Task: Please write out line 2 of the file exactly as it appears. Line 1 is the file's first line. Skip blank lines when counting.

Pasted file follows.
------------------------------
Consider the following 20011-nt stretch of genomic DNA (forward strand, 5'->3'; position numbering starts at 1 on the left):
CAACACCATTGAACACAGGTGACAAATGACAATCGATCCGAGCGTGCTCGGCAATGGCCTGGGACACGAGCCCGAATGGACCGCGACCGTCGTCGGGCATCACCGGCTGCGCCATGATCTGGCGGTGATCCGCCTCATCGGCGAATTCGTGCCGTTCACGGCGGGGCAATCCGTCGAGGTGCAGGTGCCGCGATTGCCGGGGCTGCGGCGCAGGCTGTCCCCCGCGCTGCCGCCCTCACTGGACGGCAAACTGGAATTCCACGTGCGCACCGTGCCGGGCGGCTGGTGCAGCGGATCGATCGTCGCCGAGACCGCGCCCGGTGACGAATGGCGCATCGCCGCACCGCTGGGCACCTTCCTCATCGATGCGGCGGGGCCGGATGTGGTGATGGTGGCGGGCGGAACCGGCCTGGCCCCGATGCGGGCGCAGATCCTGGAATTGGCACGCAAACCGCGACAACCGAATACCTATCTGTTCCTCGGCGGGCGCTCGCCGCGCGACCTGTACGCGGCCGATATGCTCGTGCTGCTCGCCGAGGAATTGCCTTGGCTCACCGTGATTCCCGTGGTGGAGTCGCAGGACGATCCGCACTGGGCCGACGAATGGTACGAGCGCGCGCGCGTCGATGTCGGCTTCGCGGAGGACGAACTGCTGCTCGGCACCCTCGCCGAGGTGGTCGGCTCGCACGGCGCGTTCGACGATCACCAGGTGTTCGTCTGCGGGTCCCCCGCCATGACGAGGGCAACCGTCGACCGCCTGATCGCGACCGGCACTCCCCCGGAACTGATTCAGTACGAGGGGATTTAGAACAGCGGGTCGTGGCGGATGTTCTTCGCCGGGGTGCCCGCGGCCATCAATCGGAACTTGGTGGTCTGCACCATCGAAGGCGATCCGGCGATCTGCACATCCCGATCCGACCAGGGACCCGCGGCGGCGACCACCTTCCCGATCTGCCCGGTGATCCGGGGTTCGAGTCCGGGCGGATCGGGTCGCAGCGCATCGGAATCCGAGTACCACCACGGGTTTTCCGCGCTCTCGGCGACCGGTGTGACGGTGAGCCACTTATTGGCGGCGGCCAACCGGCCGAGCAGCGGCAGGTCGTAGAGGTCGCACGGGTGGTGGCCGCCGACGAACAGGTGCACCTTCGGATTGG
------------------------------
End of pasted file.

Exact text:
CAACACCATTGAACACAGGTGACAAATGACAATCGATCCGAGCGTGCTCGGCAATGGCCTGGGACACGAGCCCGAATGGACCGCGACCGTCGTCGGGCATCACCGGCTGCGCCATGATCTGGCGGTGATCCGCCTCATCGGCGAATTCGTGCCGTTCACGGCGGGGCAATCCGTCGAGGTGCAGGTGCCGCGATTGCCGGGGCTGCGGCGCAGGCTGTCCCCCGCGCTGCCGCCCTCACTGGACGGCAAACTGGAATTCCACGTGCGCACCGTGCCGGGCGGCTGGTGCAGCGGATCGATCGTCGCCGAGACCGCGCCCGGTGACGAATGGCGCATCGCCGCACCGCTGGGCACCTTCCTCATCGATGCGGCGGGGCCGGATGTGGTGATGGTGGCGGGCGGAACCGGCCTGGCCCCGATGCGGGCGCAGATCCTGGAATTGGCACGCAAACCGCGACAACCGAATACCTATCTGTTCCTCGGCGGGCGCTCGCCGCGCGACCTGTACGCGGCCGATATGCTCGTGCTGCTCGCCGAGGAATTGCCTTGGCTCACCGTGATTCCCGTGGTGGAGTCGCAGGACGATCCGCACTGGGCCGACGAATGGTACGAGCGCGCGCGCGTCGATGTCGGCTTCGCGGAGGACGAACTGCTGCTCGGCACCCTCGCCGAGGTGGTCGGCTCGCACGGCGCGTTCGACGATCACCAGGTGTTCGTCTGCGGGTCCCCCGCCATGACGAGGGCAACCGTCGACCGCCTGATCGCGACCGGCACTCCCCCGGAACTGATTCAGTACGAGGGGATTTAGAACAGCGGGTCGTGGCGGATGTTCTTCGCCGGGGTGCCCGCGGCCATCAATCGGAACTTGGTGGTCTGCACCATCGAAGGCGATCCGGCGATCTGCACATCCCGATCCGACCAGGGACCCGCGGCGGCGACCACCTTCCCGATCTGCCCGGTGATCCGGGGTTCGAGTCCGGGCGGATCGGGTCGCAGCGCATCGGAATCCGAGTACCACCACGGGTTTTCCGCGCTCTCGGCGACCGGTGTGACGGTGAGCCACTTATTGGCGGCGGCCAACCGGCCGAGCAGCGGCAGGTCGTAGAGGTCGCACGGGTGGTGGCCGCCGACGAACAGGTGCACCTTCGGATTGG